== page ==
DG: You’re the executive producer and host of “Why Poetry?” a radio program on KPFK 90.7 FM Los Angeles. The tagline is simple: “Where poets read their work and talk about their lives. It’s an attempt to demystify poetry and then mystify it again.” How has hosting the show and listening to poems changed the way you see poetry, and what are some of your favorite moments?

PL: My show “Why Poetry?” didn’t change the way I viewed poetry. Rather it gave me the chance to celebrate the lives and work of the poets. Poets don’t get, as you know, any financial remuneration and in many cases even recognition. As Philip Levine said to me, “It’s not my care that people don’t read poetry, it’s just my job to write it. Maybe it’s a calling.” That is not an exact quote. I loved his writing and would call Philip over a period of a year to get him on the show. On the phone we talked mostly about basketball. I was aware he didn’t want to talk academics—not that I was capable of that. I picked him up at his hotel and drove him to the studio. I remember every moment.

I asked every poet to give their definition of poetry.

Amy Gerstler paraphrased Emerson and I will paraphrase her. It goes something like every word was poetic at its inception: the energy, the sound—it all captured the object or feeling, or approximated it. So, in effect, we live in a museum or archaeological remnants of language, each word having been poetic.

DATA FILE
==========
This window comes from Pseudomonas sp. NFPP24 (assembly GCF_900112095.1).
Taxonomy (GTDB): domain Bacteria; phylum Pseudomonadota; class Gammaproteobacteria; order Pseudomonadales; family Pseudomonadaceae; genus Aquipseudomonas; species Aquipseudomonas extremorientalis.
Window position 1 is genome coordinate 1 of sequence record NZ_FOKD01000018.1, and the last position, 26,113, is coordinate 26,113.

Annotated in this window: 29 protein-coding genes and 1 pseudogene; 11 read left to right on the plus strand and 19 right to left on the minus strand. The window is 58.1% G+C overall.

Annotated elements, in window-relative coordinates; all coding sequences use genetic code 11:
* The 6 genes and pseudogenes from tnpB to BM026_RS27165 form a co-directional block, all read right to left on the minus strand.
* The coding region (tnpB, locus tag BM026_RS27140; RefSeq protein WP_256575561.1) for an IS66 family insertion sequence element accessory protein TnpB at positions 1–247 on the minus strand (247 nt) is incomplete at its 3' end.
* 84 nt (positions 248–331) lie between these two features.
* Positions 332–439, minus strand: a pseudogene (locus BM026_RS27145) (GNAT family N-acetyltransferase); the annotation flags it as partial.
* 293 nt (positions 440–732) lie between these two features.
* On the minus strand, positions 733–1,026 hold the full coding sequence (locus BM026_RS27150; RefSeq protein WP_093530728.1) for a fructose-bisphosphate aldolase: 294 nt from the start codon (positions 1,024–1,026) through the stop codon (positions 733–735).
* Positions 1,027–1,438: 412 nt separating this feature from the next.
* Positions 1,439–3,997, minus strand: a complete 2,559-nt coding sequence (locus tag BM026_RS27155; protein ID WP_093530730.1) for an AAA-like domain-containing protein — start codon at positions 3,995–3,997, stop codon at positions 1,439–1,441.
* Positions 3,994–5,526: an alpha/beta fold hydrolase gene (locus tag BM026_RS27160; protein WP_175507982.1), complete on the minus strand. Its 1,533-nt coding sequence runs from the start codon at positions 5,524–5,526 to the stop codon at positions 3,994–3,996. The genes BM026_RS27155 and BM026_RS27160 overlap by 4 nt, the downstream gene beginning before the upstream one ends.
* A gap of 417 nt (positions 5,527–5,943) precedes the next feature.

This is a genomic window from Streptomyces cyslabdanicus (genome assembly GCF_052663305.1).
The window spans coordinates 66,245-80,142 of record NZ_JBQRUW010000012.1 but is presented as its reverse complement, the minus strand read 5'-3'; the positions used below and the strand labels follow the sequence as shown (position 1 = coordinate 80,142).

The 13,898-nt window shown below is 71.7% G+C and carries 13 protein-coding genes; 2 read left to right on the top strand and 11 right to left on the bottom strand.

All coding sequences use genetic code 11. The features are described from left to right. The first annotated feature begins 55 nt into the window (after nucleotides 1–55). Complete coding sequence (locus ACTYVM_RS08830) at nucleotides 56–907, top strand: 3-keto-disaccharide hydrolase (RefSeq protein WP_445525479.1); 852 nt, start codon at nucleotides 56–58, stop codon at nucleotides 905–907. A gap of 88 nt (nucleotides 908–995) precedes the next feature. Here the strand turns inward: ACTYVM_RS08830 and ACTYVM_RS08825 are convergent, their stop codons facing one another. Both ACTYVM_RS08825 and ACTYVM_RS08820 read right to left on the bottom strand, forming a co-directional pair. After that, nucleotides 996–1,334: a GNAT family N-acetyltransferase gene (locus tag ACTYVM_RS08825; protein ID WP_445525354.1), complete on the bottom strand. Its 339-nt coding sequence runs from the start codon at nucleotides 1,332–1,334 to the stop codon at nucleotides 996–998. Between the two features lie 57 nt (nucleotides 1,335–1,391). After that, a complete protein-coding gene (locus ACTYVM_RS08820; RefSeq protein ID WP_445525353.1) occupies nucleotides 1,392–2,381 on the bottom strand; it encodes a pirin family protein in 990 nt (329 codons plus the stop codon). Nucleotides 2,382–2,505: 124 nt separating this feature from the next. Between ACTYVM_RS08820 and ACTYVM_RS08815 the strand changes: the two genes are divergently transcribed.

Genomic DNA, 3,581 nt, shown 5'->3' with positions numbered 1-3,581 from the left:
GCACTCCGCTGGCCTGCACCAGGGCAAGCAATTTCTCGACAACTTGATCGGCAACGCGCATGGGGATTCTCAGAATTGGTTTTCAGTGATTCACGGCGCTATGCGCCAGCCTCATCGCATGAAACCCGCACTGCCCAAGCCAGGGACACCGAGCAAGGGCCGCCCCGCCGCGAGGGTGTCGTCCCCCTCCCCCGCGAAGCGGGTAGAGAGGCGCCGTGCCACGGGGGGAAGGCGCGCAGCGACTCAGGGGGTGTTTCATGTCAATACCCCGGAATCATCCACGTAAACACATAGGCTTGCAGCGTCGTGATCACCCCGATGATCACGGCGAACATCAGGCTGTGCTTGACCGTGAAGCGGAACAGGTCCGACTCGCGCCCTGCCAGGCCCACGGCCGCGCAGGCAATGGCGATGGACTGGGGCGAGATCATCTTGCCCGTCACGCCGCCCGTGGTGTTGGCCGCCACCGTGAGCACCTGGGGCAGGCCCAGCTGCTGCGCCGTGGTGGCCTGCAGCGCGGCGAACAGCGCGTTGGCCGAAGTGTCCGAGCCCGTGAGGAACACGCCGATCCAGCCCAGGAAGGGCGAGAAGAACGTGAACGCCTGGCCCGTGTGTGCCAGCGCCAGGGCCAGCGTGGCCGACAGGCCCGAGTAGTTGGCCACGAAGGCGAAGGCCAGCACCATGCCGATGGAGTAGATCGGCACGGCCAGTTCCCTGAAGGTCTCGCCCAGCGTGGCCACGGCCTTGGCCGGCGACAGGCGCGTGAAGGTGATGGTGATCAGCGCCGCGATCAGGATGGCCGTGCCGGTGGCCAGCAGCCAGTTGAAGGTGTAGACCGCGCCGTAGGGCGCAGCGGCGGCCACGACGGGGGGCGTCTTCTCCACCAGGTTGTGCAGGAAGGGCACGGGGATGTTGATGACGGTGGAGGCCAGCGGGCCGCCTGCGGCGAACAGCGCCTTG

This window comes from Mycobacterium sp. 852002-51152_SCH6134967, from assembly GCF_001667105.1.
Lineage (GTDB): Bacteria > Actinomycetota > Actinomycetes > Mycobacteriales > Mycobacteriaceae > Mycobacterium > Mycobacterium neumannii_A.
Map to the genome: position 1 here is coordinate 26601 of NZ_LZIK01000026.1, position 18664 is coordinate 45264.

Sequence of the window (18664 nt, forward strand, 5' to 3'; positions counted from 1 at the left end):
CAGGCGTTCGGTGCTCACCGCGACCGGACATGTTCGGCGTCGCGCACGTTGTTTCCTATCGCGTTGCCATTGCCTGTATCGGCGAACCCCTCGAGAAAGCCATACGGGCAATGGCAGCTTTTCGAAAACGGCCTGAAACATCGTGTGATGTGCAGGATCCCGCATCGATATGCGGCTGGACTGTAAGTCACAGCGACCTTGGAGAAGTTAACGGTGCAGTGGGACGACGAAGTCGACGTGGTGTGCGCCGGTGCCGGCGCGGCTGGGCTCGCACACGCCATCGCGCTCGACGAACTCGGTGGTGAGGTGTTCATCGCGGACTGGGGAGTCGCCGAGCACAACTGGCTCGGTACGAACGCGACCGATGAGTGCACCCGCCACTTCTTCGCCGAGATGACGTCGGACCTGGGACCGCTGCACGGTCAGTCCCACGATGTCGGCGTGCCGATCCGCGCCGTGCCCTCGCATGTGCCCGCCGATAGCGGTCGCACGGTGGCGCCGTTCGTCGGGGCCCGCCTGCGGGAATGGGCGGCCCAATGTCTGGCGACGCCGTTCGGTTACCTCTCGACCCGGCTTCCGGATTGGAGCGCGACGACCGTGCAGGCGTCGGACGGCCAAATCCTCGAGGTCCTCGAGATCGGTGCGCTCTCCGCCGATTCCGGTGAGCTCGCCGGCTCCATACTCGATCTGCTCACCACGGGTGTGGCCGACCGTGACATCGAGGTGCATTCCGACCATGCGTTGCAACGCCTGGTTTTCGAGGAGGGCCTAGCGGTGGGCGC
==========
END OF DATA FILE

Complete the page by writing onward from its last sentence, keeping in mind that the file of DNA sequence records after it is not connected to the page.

I was excited about having several of the poets on the show. I was a fan. At times I couldn’t believe they were in front of me reading their work. These were poems I was familiar with.

DG: You’ve recently become interested in photography. By looking at photos and writing poems about them, you’ve been able, in your own words, to reclaim your history. This is a fascinating proposition because authors like Dickinson and Whitman were very suspicious of photos alone—in their view, pictures didn’t preserve anything. Rather, they erased the subject by replacing it with the photograph. How did you ultimately select which photos to write about it? Was it a systematic approach or more spontaneous?